‘Psycho Beach Party’ Delivers Outrageously Demented Fun (4 stars)

by Mike Hoban

“Psycho Beach Party” Written by Charles Busch; Directed by Barbara DiGirolamo and Mikey DiLoreto; Choreography by Kiki Samko; Presented by The Happy Medium Theatre Company and Heart & Dagger Productions at the Factory Theatre, 791 Tremont Street, Boston. Performances through August 3rd.

If ever there were a genre of movies that had been underserved by parody, it had to be the Beach Party movies of the sixties. Featuring incredibly wholesome white teenagers with neither acne nor any form of trouble in their lives (other than a lack of PG-rated romance), they were the staple of drive-ins and movie houses of the pre-hippie 60’s. It took until the 1980’s and the beautifully twisted mind of Charles Busch to finally give these relatively harmless but supremely dopey films the treatment they so richly deserve in the form of “Psycho Beach Party” now playing at the Factory Theatre in the South End.

The Happy Medium Theatre Company and Heart & Dagger Productions have produced a terrific version of this demented comedy, fueled by an insanely funny performance by Joey C. Pelletier as Florence “Chicklet” Forrest. Florence has adopted the moniker of “Chicklet” (probably as an homage to Mink Stole’s character in John Waters’ even more disturbing “Female Trouble”) in order to fit in with the beach bums and to fulfill her dream of becoming surfing’s first female star. Chicklet is a smart but socially and physically awkward (and flat-chested) 16 year old and she is joined at the beach by her best friends, boy-crazy Marvel-Ann and the Jean Paul Sartre-spouting (and Plain Jane) Berdine (the lightning-tongued Elizabeth Battey) as they go on a “manhunt” at the beach.

The sexy and suggestive Marvel-Ann is pounced on right away by psychiatry student turned beach bum Star Cat, while Chicklet and Berdine are ridiculed by the beach studs. Not to be deterred from her surfing dream, Chicklet presses on, trying to get the beach’s surf champ/stoner-philosopher (reminiscent of The Dude in the “Big Lebowsky”) Kanaka to teach her the ways of the surfboard. She is rebuffed until one of her “Sybil’-like personalities – a debutante dominatrix named Ann Bowman – emerges and seduces Kanaka with cruelty and humiliation until he is smitten with her and relents. The multiple personality genre (like “Psycho” and “The Three Faces of Eve”) is the perfect plot device to mash-up with Beach Party silliness, and the rest of Chicklet’s personalities (a sassy African American cashier, a radio talk show host, and a male model named Steve) add some big laughs to the already absurd plot.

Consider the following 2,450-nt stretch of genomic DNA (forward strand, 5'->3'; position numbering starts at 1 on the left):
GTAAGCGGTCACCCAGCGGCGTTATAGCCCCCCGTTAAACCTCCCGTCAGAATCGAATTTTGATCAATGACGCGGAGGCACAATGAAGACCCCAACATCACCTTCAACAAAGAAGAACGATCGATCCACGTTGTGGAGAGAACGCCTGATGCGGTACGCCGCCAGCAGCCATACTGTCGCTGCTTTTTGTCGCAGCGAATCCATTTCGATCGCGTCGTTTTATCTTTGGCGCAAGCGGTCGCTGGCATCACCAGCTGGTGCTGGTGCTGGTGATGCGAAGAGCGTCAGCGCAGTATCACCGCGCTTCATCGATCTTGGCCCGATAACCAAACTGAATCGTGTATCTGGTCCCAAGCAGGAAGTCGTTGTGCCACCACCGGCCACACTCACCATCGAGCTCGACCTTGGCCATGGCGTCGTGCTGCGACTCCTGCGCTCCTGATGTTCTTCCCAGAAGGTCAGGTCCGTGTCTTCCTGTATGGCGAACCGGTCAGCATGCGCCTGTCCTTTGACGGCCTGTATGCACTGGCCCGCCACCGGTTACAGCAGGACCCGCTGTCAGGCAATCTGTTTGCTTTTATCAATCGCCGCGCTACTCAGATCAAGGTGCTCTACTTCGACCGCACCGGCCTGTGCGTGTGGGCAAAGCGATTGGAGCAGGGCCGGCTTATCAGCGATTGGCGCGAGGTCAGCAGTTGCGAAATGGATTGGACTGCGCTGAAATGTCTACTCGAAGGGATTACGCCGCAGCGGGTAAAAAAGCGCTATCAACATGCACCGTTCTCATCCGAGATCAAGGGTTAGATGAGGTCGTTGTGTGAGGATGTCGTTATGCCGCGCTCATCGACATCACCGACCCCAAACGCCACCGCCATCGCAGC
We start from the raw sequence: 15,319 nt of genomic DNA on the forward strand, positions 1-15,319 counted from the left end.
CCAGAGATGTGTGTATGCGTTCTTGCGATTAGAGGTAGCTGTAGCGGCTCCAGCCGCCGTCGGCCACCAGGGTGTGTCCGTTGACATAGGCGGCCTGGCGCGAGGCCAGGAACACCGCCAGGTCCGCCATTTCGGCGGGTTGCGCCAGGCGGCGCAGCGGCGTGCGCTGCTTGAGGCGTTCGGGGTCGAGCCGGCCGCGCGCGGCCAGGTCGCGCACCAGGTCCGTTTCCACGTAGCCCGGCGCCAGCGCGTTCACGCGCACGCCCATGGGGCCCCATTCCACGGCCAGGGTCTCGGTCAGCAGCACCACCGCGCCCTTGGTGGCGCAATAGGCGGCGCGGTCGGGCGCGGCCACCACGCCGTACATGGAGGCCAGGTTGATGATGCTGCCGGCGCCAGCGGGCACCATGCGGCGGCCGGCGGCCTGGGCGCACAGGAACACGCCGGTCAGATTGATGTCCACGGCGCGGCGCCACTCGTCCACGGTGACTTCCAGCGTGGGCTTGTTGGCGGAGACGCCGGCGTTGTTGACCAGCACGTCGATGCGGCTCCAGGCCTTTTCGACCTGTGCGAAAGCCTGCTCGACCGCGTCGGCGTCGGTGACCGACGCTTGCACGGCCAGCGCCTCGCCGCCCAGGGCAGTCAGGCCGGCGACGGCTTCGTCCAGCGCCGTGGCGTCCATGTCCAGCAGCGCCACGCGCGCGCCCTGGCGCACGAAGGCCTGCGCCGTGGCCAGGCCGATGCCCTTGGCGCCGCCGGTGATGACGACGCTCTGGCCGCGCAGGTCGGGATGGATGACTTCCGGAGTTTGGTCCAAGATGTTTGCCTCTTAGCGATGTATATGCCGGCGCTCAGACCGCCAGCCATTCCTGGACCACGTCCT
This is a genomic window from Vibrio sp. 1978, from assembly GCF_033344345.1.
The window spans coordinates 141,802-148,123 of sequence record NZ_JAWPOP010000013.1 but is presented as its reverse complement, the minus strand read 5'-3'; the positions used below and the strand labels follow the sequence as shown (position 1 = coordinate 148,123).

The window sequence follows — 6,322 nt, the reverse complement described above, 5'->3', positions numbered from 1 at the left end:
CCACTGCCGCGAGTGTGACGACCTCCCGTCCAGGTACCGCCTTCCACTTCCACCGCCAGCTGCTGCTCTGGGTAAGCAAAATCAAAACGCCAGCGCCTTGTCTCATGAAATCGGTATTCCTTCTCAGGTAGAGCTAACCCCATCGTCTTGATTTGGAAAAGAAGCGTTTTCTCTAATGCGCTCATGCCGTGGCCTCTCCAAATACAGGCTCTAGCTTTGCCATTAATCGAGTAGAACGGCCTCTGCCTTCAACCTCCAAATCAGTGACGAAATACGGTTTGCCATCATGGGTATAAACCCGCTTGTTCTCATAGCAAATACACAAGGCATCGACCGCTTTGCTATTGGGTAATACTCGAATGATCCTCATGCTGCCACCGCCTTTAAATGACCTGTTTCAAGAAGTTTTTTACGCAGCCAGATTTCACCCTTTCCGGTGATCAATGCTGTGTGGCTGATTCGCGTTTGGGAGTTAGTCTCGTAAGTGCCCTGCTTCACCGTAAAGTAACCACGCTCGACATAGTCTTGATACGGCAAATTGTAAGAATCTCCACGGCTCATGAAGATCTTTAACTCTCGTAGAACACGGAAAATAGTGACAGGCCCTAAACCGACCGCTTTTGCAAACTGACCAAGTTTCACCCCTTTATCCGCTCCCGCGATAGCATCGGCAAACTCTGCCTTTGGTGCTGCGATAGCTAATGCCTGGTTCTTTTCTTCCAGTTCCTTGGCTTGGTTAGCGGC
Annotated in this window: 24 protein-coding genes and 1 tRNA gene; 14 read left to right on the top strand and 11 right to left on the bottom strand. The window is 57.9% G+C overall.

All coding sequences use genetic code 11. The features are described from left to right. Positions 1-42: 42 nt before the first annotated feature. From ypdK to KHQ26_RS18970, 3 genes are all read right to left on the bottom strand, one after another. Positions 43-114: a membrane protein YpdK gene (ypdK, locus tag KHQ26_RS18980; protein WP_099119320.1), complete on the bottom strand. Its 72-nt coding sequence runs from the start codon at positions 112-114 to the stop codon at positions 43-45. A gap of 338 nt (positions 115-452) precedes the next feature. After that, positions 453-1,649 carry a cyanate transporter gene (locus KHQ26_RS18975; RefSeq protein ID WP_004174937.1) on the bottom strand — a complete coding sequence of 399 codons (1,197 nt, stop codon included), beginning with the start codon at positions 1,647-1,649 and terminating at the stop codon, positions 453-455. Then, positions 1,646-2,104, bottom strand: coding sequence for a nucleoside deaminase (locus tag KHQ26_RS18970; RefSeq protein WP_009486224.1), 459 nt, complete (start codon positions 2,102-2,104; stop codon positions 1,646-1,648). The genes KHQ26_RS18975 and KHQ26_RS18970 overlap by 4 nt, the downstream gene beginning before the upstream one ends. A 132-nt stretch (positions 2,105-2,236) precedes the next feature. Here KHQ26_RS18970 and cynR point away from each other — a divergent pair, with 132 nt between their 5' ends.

There is also a pretty funny subplot running throughout, as B-movie sex bomb Bettina Barnes (the wonderfully cast Lauren Foster) has run away from her latest trashy film (a sequel to “Sex Kittens from Outer Space) in order to re-invent herself as a serious actress with the help of the teens. And of course, there’s the BIG EVENT of the summer that’s on everybody’s mind in the form of the Big Luau – with a talent show.

This show has a solid cast (including a nicely warped take on overbearing moms by Audrey Lynn Sylvia) but this is truly Pelletier’s show. As the hopelessly out-of-place-in-any-world Chicklet, Pelletier is an absolute scream. His twisted facial expressions as Chicklet as well as his over-the-top, high status dominatrix bent on world domination are priceless. The intimate 50-seat Factory Theatre is the ideal venue for this show, just to get an up-close look at Pelletier. Battey also does a great job as Berdine, especially when she’s interpreting her teen experience with a combination of 60’s teen-speak and Philosophy 101 with a machine gun-like delivery.

There is also some pretty cool choreography in the scenes where Chicklet learns to surf and in some of the quasi-dance numbers in this non-musical production. And if you’ve never seen a beach movie or one of the black and white psychological thrillers about multiple personalities and are afraid you’ll miss what they’re parodying – don’t. My friend who accompanied me is a 30-year old Russian graduate student who has no idea who Norman Bates or Annette Funicello are, and she loved it. I was laughing uncontrollably at some of the scenes myself. If you’re looking for some summer fun, “Psycho Beach Party” is the place to be.

For more about the show, see www.thefactorytheatre.org.